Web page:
01.06.2022 | Employment Law
About one third of German companies use background checks or pre-employment screenings as part of their personnel selection process. Particularly when filling a position of trust or one with considerable security risks, employers often try to learn more about the applicant’s qualifications, interests as well as personal (e.g. health) or security-specific risks before making a decision.
Employers often search for background information about a job applicant in internet search engines (such as Google) as well as various social networks (such as Facebook, LinkedIn, Xing, etc.). From a data protection perspective, only those - publicly accessible - personal data may be processed that are necessary for the decision on the establishment of an employment relationship or for its implementation (e.g., training, professional experience, and qualification). Employers may therefore in particular access the information made available by applicants precisely for this purpose in career networks. Private information, such as ideology or sexual orientation, which is often carelessly shared, e.g., on Facebook, may not be used by employers.
Checking with (former) employers
Obtaining information from the previous employer may also be legally permissible, at least with regard to the contents of the copies of references submitted by the applicant during the application procedure. In any case, it is advisable to request information from the former employer only with prior consent of the applicant.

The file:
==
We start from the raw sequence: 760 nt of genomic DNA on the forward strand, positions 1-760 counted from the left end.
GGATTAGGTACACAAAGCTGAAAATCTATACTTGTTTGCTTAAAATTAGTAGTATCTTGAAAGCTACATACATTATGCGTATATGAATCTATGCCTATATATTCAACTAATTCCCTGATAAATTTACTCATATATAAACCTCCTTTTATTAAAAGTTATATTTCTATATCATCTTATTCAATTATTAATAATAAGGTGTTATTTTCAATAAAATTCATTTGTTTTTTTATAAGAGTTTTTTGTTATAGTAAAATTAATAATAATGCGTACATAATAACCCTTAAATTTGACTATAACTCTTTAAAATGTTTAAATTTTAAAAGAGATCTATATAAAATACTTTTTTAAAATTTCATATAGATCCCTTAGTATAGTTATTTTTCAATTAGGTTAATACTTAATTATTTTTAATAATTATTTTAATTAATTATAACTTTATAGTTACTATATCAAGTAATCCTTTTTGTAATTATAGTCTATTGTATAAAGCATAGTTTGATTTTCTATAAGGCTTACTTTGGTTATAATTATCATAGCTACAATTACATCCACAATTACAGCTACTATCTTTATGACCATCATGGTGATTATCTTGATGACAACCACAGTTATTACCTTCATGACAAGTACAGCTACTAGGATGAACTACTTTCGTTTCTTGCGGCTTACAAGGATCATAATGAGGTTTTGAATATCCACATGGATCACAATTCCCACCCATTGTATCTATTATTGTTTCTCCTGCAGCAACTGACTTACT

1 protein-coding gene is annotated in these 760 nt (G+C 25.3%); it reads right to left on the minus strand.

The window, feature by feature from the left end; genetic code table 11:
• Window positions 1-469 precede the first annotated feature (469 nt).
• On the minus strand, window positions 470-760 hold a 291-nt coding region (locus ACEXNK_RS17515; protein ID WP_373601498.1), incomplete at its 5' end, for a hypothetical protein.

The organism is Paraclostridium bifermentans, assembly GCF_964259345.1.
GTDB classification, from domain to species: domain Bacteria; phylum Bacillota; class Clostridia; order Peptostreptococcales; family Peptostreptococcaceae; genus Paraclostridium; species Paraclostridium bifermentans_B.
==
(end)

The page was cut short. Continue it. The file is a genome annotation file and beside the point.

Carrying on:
Information from authorities
Employers are not allowed to make direct enquiries with SCHUFA. Without the permission of the person in question, the employer has no right to view the credit rating data. However, he or she can obtain the information by requesting an applicant to submit a personal report of their SCHUFA. However, this is only permissible for employment relationships with a special position of trust.
The request to submit a police certificate of good conduct (polizeiliches Führungszeugnis) is generally not permissible. A certificate of good conduct provides information about entries in the Federal Central Register, without regard to sector- or employment-specific relevant criminal offences. However, employers are only allowed to ask applicants for information on criminal offences related to the job.
Employers should be careful when doing background checks to avoid potential claims for damages from applicants and fines under the GDPR.